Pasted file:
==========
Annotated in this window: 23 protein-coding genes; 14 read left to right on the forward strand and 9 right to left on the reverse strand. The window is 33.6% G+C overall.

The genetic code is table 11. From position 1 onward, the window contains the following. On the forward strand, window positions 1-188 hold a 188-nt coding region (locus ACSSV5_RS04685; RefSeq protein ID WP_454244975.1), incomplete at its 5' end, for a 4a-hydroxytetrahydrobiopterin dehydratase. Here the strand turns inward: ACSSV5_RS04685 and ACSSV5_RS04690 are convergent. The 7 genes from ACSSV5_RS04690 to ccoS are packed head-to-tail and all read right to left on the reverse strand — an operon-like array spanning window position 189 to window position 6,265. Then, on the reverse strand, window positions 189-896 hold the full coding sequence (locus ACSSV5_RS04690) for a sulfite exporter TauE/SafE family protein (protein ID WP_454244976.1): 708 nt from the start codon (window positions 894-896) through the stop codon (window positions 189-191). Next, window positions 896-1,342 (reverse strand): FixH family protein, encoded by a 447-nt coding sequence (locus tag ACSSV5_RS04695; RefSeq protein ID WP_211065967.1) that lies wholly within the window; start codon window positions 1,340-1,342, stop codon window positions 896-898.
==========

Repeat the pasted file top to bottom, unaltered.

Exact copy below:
Annotated in this window: 23 protein-coding genes; 14 read left to right on the forward strand and 9 right to left on the reverse strand. The window is 33.6% G+C overall.

The genetic code is table 11. From position 1 onward, the window contains the following. On the forward strand, window positions 1-188 hold a 188-nt coding region (locus ACSSV5_RS04685; RefSeq protein ID WP_454244975.1), incomplete at its 5' end, for a 4a-hydroxytetrahydrobiopterin dehydratase. Here the strand turns inward: ACSSV5_RS04685 and ACSSV5_RS04690 are convergent. The 7 genes from ACSSV5_RS04690 to ccoS are packed head-to-tail and all read right to left on the reverse strand — an operon-like array spanning window position 189 to window position 6,265. Then, on the reverse strand, window positions 189-896 hold the full coding sequence (locus ACSSV5_RS04690) for a sulfite exporter TauE/SafE family protein (protein ID WP_454244976.1): 708 nt from the start codon (window positions 894-896) through the stop codon (window positions 189-191). Next, window positions 896-1,342 (reverse strand): FixH family protein, encoded by a 447-nt coding sequence (locus tag ACSSV5_RS04695; RefSeq protein ID WP_211065967.1) that lies wholly within the window; start codon window positions 1,340-1,342, stop codon window positions 896-898.